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Retin-A is a form of vitamin A used cosmetically as a skin renewal treatment. Initially introduced as a treatment for acne, Retin-A (brand name for tretinoin) has since been FDA-approved as a topical cosmetic treatment. (Avita and Renova are other brand name versions of tretinoin.) It is a popular anti-aging treatment for a variety of skin issues.

The once-daily ointment is applied topically to a dry face after washing the treatment area thoroughly using an alcohol-free cleanser. Your doctor will likely recommend applying Retin-A in the evening and stress protecting yourself from the sun during treatment by applying sunscreen every morning.

How it Works

Think of Retin-A as a very mild form of chemical peel that is conducted over a longer period of time rather than in one sitting. The daily application of Retin-A helps to treat imperfections on the surface layer of skin (epidermis) by slowly thinning it and revealing newer, healthier skin underneath. In fact, Retin-A actually stimulates the underlying skin and promotes collagen production to improve its appearance. Results vary, but you should expect to begin seeing a change after a couple months of daily treatment. (Be warned that things may get worse before they get better, but that’s all part of the process.)

Like most skin resurfacing procedures, the results are not permanent and a care regimen must be maintained.

What Does Retin-A Treatment Correct?

Retin-A can be used to treat a variety of skin conditions including:

Acne: Retin-A was introduced to help to control acne breakouts while also helping to promote the fast healing of blackheads by releasing blockages in the pours that lead to pimples.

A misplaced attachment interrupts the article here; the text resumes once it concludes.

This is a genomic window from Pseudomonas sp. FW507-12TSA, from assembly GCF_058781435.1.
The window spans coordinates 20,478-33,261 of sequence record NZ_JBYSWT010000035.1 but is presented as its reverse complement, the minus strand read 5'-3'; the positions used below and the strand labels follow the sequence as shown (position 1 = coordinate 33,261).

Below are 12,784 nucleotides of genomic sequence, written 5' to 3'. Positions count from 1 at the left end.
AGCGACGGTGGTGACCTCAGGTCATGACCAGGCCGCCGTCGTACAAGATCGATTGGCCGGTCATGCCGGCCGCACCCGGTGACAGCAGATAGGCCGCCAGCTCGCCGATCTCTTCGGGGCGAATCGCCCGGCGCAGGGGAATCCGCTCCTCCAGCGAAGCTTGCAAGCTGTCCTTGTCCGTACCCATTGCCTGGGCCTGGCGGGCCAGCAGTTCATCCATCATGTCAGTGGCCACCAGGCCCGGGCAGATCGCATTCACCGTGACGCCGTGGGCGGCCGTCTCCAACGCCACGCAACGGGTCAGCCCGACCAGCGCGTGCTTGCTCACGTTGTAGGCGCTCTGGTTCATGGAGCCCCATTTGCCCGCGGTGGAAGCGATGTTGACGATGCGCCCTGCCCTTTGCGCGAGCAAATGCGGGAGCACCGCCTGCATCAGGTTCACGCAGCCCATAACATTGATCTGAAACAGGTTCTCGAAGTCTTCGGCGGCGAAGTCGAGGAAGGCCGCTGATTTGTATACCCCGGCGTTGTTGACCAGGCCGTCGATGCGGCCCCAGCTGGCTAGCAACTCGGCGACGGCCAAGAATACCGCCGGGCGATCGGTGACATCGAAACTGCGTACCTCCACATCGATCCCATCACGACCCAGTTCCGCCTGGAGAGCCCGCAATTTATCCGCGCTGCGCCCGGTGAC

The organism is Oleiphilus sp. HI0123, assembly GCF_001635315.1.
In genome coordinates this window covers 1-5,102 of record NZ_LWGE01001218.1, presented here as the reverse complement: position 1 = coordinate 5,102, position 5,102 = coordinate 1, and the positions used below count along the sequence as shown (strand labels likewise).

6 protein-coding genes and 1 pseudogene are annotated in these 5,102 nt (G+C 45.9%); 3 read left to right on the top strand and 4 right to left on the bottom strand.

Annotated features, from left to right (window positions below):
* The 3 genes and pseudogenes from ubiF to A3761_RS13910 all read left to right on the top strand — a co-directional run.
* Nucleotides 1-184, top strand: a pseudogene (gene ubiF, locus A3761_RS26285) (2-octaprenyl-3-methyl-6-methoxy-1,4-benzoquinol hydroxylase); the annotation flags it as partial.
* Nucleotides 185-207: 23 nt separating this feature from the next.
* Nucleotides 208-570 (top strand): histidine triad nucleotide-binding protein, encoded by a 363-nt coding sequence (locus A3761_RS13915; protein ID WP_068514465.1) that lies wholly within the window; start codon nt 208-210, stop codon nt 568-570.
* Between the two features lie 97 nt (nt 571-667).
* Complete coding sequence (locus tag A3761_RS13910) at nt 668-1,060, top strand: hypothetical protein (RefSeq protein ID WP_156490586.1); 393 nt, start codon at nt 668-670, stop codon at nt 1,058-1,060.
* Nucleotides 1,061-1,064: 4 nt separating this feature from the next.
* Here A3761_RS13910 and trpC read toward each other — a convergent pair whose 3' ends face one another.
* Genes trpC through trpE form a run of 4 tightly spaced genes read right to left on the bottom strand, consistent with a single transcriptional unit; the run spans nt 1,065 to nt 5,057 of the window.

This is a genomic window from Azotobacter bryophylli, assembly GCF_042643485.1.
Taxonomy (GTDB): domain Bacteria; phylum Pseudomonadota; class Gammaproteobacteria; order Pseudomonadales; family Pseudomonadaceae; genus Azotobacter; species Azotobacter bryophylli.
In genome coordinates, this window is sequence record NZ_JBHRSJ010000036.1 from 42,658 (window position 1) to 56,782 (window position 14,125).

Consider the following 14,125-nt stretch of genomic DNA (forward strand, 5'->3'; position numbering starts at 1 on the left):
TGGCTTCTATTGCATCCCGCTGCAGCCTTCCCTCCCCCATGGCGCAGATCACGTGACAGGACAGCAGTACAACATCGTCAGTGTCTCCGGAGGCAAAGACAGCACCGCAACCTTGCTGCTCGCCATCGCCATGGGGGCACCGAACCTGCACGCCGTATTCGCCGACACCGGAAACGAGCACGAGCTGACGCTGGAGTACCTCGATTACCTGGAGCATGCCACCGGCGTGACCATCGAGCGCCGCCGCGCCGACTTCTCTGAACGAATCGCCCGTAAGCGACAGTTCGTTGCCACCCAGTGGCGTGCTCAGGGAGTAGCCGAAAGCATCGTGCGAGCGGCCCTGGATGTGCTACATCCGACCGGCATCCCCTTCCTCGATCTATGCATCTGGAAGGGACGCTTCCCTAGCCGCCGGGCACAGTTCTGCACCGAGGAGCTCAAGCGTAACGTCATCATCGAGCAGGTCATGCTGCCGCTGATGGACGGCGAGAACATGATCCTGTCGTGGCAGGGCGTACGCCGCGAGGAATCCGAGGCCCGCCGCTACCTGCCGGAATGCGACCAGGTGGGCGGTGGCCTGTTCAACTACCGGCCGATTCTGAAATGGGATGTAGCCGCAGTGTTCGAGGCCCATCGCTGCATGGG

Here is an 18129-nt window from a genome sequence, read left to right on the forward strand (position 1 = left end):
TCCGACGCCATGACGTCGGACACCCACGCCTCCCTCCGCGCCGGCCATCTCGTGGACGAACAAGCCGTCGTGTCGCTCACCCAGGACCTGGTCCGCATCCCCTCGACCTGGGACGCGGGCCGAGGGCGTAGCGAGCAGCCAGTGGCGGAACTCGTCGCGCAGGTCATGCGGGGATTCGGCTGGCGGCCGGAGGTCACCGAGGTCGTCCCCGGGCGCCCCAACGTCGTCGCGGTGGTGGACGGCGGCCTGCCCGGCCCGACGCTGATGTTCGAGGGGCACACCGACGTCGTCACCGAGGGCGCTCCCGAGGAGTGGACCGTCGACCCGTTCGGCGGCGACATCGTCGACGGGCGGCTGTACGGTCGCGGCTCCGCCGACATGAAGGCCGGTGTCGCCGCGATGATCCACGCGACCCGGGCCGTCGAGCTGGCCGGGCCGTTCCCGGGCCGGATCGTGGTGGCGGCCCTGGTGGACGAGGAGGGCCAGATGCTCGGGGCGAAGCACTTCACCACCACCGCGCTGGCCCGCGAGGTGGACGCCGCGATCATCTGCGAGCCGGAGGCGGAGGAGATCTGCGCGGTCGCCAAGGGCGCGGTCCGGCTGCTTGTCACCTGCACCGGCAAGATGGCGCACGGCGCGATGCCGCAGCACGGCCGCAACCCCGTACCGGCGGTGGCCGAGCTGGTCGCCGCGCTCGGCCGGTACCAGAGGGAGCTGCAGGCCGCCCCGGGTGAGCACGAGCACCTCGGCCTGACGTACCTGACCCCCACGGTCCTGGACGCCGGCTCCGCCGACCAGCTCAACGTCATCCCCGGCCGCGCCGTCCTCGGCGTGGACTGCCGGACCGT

Improved Skin Texture: The topical application of Retin-A helps to smooth the skin and treat things like sun damage and wrinkles.

Hyperpigmentation: The darker, brown blotches of skin associated with hyperpigmentation can be controlled using Retin-A. Severe discoloration may require additional treatments, but Retin-A is effective in treating mild-to-moderate hyperpigmentation.

In addition to the treatments above, Retin-A is also used on occasion as a pre-treatment supplement to prepare patients for other skin procedures (think laser resurfacing). Similarly, the topical cream may be suggested as a post-treatment recovery aid by your doctor or dermatologist.

Retin-A Side Effects

As with any medication, there are certain side effects and risks associated with using Retin-A; though these are mild and most people have a positive experience. Retin-A side effects may include:

  • Warm, burning or stinging sensation after application
  • Reddening of the skin
  • Dry, itchy skin
  • Scaling of the skin
  • Worsening of acne

These side effects may occur in the initial stages of treatment but should fade. (For instance your acne breakouts could worsen for several weeks before improving.)

If you are considering Retin-A treatment but are concerned about any potential side effects or risks associated with its use, speak with a qualified doctor or dermatologist. He/she can help allay your concerns or suggest an alternative treatment you are more comfortable with.

How Much Does Retin-A Cost?

As with all cosmetic treatments, the cost of Retin-A can fluctuate significantly from case to case, provider to provider. You may also consider a generic form of tretinoin rather than a brand name option like Retin-A which could help to reduce the cost.

In general, a six-month supply of Retin-A (45-gram tube) costs $90 on average. Check with your insurance company to see if any part of the cost is covered.